Plans for a Europe-wide ban on the sale of cat and dog fur have been unveiled in an attempt to stem a tide of Chinese and Far East imports which use animal products for coat and boot linings, pom-poms, and even toys.
The move was welcomed by campaigners who say as many as two million cats and dogs are slaughtered each year to fuel the trade.
Celebrities have fronted the campaign to demand a ban, including Rick Wakeman and Heather Mills McCartney, who broke down in tears in Brussels at the screening of a video showing animal skins being stripped from them live. At present, 15 EU governments including the France, Italy, Germany, Denmark, Spain and Poland have national bans although these are drafted differently, hence the need for legislation covereing the whole of the EU.
Markos Kyprianou, the European health and consumer protection commissioner, told journalists he had received 10,000 e-mails and a 200,000-signature petition on the trade.
He said that all 25 nations will have detection controls so the fur cannot be imported, even when it has been treated or dyed. Mass spectrometry and DNA tests have proved dog and cat fur marketed as synthetic has been imported into Europe in a range of products.
Mr Kyprianou said: "Cats and dogs in the EU are considered companion animals and nothing else and we have no tradition of using these animals for their fur." He added: "The idea of young children playing with toys using cat and dog fur is something we just cannot accept."
The commissioner said the strongest evidence of cat and dog fur imports concerns China, but "we cannot exclude that this trade is happening in other countries".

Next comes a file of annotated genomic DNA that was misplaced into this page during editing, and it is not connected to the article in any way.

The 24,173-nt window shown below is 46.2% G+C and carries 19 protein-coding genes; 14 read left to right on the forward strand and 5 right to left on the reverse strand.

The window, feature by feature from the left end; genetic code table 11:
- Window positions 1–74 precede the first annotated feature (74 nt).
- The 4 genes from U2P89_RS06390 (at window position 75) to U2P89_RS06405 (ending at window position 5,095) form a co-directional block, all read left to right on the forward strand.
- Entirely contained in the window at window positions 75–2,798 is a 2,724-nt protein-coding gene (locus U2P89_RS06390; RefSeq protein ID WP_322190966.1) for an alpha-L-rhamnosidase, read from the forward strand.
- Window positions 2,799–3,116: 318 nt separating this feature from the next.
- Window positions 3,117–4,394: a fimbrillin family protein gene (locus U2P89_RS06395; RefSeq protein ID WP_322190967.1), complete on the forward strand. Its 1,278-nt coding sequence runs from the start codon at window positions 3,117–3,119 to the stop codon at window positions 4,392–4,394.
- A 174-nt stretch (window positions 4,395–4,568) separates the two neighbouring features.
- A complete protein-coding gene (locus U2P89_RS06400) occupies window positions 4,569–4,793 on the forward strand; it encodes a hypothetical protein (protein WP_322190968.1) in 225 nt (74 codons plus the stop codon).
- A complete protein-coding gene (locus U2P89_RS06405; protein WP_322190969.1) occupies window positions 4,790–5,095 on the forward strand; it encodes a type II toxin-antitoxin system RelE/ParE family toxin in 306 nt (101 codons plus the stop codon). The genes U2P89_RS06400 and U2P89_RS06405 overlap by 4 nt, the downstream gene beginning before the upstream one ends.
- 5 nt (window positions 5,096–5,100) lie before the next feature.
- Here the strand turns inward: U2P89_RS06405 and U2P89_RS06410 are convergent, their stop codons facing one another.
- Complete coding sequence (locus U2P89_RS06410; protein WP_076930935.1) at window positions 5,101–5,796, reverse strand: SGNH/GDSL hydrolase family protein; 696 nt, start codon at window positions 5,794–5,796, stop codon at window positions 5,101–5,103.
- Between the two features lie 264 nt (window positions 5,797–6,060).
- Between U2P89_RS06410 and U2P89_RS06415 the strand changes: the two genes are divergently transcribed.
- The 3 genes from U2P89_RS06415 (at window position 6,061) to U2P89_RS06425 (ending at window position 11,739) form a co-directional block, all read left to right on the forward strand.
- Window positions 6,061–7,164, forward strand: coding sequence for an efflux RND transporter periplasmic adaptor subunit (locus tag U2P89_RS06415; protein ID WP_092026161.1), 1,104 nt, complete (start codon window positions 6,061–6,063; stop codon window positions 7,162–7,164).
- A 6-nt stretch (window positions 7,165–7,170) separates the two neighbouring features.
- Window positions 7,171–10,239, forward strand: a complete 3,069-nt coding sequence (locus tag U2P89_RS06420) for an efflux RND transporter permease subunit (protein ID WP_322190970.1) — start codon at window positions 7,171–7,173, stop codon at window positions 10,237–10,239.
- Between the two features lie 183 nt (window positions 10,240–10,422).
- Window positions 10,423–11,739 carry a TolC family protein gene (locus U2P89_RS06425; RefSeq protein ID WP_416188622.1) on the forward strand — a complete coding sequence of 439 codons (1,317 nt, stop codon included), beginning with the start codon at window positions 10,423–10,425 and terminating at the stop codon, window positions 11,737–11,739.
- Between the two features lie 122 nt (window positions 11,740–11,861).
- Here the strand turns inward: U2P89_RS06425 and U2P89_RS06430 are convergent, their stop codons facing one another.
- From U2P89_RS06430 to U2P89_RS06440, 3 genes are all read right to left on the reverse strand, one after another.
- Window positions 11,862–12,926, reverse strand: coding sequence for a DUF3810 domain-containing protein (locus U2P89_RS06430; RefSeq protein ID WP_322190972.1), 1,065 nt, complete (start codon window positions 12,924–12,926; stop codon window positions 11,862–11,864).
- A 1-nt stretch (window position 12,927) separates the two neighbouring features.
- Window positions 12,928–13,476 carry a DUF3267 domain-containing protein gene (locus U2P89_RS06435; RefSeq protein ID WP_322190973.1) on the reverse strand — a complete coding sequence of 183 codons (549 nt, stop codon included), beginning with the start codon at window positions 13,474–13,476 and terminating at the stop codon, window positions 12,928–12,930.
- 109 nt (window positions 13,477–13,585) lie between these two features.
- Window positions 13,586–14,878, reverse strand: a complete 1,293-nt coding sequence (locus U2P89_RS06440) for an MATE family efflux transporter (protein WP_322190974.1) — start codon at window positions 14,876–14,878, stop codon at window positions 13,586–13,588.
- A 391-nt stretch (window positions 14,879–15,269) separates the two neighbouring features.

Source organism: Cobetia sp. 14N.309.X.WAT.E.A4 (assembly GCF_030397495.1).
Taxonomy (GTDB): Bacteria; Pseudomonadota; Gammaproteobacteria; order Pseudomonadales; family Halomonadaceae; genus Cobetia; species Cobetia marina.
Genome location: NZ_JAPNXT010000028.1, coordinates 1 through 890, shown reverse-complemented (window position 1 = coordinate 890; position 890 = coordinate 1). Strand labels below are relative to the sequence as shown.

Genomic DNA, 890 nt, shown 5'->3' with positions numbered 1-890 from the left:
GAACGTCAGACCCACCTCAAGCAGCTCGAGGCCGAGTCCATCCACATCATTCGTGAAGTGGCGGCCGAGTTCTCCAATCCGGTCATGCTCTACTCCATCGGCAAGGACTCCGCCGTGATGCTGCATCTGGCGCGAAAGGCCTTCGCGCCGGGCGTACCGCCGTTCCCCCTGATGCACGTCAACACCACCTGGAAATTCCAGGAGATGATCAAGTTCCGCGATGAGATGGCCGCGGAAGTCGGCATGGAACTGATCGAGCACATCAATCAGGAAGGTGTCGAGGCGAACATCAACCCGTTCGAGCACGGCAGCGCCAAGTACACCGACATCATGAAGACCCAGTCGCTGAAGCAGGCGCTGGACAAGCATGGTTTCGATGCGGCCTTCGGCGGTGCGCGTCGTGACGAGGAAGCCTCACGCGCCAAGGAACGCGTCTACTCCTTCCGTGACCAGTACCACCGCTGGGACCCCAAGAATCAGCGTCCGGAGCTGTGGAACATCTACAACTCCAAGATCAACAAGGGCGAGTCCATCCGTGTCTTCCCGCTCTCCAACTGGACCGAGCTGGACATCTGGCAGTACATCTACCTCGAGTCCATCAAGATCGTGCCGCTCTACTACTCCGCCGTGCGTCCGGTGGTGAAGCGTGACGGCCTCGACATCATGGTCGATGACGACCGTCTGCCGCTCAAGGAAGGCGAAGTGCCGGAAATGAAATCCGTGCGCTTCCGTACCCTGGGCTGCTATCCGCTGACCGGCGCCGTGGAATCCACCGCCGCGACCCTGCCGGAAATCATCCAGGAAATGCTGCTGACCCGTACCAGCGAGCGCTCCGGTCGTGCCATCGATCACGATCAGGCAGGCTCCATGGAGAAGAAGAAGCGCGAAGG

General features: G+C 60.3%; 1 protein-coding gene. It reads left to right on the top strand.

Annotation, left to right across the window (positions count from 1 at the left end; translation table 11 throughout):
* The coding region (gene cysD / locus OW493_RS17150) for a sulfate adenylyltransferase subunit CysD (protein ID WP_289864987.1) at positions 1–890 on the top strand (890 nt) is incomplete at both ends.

The Humane Society International helped raise the profile of the issue, revealing evidence of a trade in several European countries.
Struan Stevenson, a Conservative MEP who championed the issue, is in Beijing. He said: "As a nation of cat and dog lovers, it was impossible to understand how anyone could treat these animals in such a barbaric way. I have seen a great deal of evidence to show that Chinese butchers often skin these animals alive in their hurry to cash in on this lucrative trade.
"This shows that where there is a will to effect change, coupled with strong support for a shift in the law, the EC is prepared to listen to a well-presented case.
His Liberal Democrat colleague, Chris Davies, added: "More than two million cats and dogs are said to be killed each year in the Far East to supply the market with cheap fur used in coat and boot linings, pom-poms, and even in childrens' figurines of toy cats.
"This is a disgusting, cruel and unregulated business, with animals kept in appalling conditions."